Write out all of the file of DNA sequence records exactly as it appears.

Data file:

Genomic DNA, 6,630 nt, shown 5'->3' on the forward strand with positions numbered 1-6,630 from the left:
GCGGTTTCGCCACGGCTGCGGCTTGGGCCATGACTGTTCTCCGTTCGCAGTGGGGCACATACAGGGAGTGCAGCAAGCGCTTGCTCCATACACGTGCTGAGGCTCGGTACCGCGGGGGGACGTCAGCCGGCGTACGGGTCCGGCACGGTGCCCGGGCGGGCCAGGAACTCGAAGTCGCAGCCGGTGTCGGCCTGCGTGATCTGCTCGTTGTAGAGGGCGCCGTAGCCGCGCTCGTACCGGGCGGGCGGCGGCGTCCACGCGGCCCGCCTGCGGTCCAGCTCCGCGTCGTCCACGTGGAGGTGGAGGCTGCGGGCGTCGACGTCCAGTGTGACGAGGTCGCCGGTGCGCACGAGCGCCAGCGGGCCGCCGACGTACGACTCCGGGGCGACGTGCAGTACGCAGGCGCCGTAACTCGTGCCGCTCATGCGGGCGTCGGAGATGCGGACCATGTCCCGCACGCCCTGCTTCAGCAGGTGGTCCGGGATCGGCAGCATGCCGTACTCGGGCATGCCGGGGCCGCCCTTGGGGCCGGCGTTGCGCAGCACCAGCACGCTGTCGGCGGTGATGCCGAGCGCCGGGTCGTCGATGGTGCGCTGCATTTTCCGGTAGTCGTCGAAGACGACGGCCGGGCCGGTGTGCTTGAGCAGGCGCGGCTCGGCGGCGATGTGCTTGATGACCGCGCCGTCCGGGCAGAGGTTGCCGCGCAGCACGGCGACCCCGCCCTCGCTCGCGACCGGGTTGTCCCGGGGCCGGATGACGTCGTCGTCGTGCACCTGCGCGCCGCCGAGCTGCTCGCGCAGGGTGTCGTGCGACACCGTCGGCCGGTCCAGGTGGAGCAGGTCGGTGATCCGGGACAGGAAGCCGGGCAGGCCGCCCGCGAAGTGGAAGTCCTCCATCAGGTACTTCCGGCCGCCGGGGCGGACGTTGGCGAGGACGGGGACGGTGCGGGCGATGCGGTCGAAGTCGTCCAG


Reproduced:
Genomic DNA, 6,630 nt, shown 5'->3' on the forward strand with positions numbered 1-6,630 from the left:
GCGGTTTCGCCACGGCTGCGGCTTGGGCCATGACTGTTCTCCGTTCGCAGTGGGGCACATACAGGGAGTGCAGCAAGCGCTTGCTCCATACACGTGCTGAGGCTCGGTACCGCGGGGGGACGTCAGCCGGCGTACGGGTCCGGCACGGTGCCCGGGCGGGCCAGGAACTCGAAGTCGCAGCCGGTGTCGGCCTGCGTGATCTGCTCGTTGTAGAGGGCGCCGTAGCCGCGCTCGTACCGGGCGGGCGGCGGCGTCCACGCGGCCCGCCTGCGGTCCAGCTCCGCGTCGTCCACGTGGAGGTGGAGGCTGCGGGCGTCGACGTCCAGTGTGACGAGGTCGCCGGTGCGCACGAGCGCCAGCGGGCCGCCGACGTACGACTCCGGGGCGACGTGCAGTACGCAGGCGCCGTAACTCGTGCCGCTCATGCGGGCGTCGGAGATGCGGACCATGTCCCGCACGCCCTGCTTCAGCAGGTGGTCCGGGATCGGCAGCATGCCGTACTCGGGCATGCCGGGGCCGCCCTTGGGGCCGGCGTTGCGCAGCACCAGCACGCTGTCGGCGGTGATGCCGAGCGCCGGGTCGTCGATGGTGCGCTGCATTTTCCGGTAGTCGTCGAAGACGACGGCCGGGCCGGTGTGCTTGAGCAGGCGCGGCTCGGCGGCGATGTGCTTGATGACCGCGCCGTCCGGGCAGAGGTTGCCGCGCAGCACGGCGACCCCGCCCTCGCTCGCGACCGGGTTGTCCCGGGGCCGGATGACGTCGTCGTCGTGCACCTGCGCGCCGCCGAGCTGCTCGCGCAGGGTGTCGTGCGACACCGTCGGCCGGTCCAGGTGGAGCAGGTCGGTGATCCGGGACAGGAAGCCGGGCAGGCCGCCCGCGAAGTGGAAGTCCTCCATCAGGTACTTCCGGCCGCCGGGGCGGACGTTGGCGAGGACGGGGACGGTGCGGGCGATGCGGTCGAAGTCGTCCAG